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The works of John Dryden, $c now first collected in eighteen volumes. $p Volume 07

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Ουτως δε φιλοτιμοι φυσεις εν ταις πολιτειαις το αγαν μη φυλαξαμεναι, τωιαγαθου μειζον το κακον εχουσι.

Plutarch. in Agesilao.


In the latter part of Charles the Second's reign, the stage, as well as every other engine which could affect the popular mind, was eagerly employed in the service of the contending factions. Settle and Shadwell had, in tragedy and comedy, contributed their mite to the support of the popular cause. In the stormy session of parliament, in 1680, the famous bill was moved, for the exclusion of the Duke of York, as a papist, from the succession, and accompanied by others of a nature equally peremptory and determined. The most remarkable was a bill to order an association for the safety of his majesty's person, for defence of the protestant religion, for the preservation of the protestant liege subjects against invasion and opposition, and for preventing any papist from succeeding to the throne of England. To recommend these rigid measures, and to keep up that zealous hatred and terror of the catholic religion, which the plot had inspired, Settle wrote his forgotten tragedy of "Pope Joan," in which he revives the old fable of a female pope, and loads her with all the crimes of which a priest, or a woman, could possibly be guilty. Shadwell's comedy of the "Lancashire Witches" was levelled more immediately at the papists, but interspersed with most gross and scurrilous reflections upon the English divines of the high church party. Otway, Lee, and Dryden were the formidable antagonists, whom the court opposed to the whig poets. Thus arrayed and confronted, the stage absolutely foamed with politics; the prologues and epilogues, in particular formed channels, through which the tenets of the opposite parties were frequently assailed, and the persons of their leaders and their poets exposed to scandal and derision.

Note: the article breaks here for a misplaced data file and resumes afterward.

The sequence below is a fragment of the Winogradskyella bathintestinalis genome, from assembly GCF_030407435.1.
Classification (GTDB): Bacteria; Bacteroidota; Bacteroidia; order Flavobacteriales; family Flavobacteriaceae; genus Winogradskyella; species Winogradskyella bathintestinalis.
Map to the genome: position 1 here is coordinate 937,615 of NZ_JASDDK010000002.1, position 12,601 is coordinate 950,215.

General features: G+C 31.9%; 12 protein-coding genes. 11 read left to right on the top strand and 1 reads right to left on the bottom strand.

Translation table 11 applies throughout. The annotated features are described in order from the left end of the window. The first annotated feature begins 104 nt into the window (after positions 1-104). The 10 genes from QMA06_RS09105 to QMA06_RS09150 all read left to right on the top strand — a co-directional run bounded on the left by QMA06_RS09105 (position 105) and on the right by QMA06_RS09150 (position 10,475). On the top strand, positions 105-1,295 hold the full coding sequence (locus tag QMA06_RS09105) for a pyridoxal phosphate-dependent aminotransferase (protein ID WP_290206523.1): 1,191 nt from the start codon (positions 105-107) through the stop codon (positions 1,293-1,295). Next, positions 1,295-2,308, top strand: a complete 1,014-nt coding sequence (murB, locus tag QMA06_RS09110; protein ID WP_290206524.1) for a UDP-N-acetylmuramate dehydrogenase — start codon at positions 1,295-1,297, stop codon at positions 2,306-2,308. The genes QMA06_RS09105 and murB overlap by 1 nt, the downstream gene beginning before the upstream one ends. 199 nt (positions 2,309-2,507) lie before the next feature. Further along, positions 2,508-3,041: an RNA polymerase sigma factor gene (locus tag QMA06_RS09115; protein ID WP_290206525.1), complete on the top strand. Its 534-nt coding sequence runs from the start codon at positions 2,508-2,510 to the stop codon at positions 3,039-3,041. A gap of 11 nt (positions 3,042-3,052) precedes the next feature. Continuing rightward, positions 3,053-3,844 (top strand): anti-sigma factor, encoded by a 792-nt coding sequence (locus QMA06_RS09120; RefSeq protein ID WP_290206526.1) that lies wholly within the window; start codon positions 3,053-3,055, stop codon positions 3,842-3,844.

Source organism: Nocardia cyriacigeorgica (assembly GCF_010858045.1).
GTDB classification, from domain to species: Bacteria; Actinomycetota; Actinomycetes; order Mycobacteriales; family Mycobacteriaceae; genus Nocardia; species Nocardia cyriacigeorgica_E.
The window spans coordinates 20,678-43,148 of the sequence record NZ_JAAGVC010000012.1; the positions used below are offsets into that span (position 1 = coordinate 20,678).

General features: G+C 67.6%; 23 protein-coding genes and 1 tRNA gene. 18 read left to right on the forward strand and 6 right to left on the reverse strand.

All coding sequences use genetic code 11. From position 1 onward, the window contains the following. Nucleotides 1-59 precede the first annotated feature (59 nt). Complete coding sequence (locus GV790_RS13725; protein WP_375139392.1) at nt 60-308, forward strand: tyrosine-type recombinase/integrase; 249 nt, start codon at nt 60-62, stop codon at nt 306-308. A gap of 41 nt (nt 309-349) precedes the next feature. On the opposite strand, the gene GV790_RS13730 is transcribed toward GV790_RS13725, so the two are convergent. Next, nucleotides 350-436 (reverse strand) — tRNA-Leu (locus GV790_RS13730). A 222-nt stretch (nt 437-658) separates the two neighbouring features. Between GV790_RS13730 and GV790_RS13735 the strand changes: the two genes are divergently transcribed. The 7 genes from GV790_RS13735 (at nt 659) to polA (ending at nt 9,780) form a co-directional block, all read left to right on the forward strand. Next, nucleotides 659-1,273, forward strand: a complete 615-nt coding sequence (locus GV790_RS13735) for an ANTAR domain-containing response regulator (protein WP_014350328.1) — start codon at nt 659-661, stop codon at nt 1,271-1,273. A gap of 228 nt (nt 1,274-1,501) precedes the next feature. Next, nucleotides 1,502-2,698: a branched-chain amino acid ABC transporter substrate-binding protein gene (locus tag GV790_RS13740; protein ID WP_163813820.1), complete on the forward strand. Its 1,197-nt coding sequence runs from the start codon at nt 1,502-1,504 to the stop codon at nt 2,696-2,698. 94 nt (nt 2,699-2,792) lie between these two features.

In the middle of these political broils, Dryden was called upon, as he informs us, by Lee, to return the assistance which that poet had afforded in composing "Œdipus." The history of the Duke of Guise had formerly occupied his attention, as an acceptable subject to the court after the Restoration. A League, formed under pretence of religion, and in defence of the king's authority, against his person, presented facilities of application to the late civil wars, to which, we may be sure, our poet was by no 004 means insensible. But however apt these allusions might have been in 1665, the events which had taken place in 1681-2 admitted of a closer parallel, and excited a deeper interest. The unbounded power which Shaftesbury had acquired in the city of London, and its state of factious fermentation, had been equalled by nothing but the sway exercised by the leaders of the League in the metropolis of France. The intrigues by which the Council of Sixteen placed and displaced, flattered or libelled, those popular officers of Paris, whom the French call echevins, admitted of a direct and immediate comparison with the contest between the court and the whigs, for the election of the sheriffs of London; contests which attained so great violence, that, at one time, there was little reason to hope they would have terminated without bloodshed....